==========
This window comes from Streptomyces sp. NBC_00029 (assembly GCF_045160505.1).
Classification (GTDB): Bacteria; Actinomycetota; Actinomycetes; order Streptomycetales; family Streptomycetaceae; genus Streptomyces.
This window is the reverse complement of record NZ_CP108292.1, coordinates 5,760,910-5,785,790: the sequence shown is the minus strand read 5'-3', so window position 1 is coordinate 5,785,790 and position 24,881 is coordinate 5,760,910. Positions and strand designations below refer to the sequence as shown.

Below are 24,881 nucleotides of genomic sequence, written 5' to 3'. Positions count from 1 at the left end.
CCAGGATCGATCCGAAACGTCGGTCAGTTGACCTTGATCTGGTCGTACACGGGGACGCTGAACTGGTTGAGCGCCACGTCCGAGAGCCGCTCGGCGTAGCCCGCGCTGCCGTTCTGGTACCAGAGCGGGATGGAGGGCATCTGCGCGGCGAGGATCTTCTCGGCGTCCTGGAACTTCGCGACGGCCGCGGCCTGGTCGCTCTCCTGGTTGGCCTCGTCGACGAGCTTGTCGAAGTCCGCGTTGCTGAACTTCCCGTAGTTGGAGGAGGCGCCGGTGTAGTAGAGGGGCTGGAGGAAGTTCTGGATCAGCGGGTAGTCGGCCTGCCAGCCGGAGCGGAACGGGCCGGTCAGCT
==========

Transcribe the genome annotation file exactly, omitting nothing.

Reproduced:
This window comes from Streptomyces sp. NBC_00029 (assembly GCF_045160505.1).
Classification (GTDB): Bacteria; Actinomycetota; Actinomycetes; order Streptomycetales; family Streptomycetaceae; genus Streptomyces.
This window is the reverse complement of record NZ_CP108292.1, coordinates 5,760,910-5,785,790: the sequence shown is the minus strand read 5'-3', so window position 1 is coordinate 5,785,790 and position 24,881 is coordinate 5,760,910. Positions and strand designations below refer to the sequence as shown.

Below are 24,881 nucleotides of genomic sequence, written 5' to 3'. Positions count from 1 at the left end.
CCAGGATCGATCCGAAACGTCGGTCAGTTGACCTTGATCTGGTCGTACACGGGGACGCTGAACTGGTTGAGCGCCACGTCCGAGAGCCGCTCGGCGTAGCCCGCGCTGCCGTTCTGGTACCAGAGCGGGATGGAGGGCATCTGCGCGGCGAGGATCTTCTCGGCGTCCTGGAACTTCGCGACGGCCGCGGCCTGGTCGCTCTCCTGGTTGGCCTCGTCGACGAGCTTGTCGAAGTCCGCGTTGCTGAACTTCCCGTAGTTGGAGGAGGCGCCGGTGTAGTAGAGGGGCTGGAGGAAGTTCTGGATCAGCGGGTAGTCGGCCTGCCAGCCGGAGCGGAACGGGCCGGTCAGCT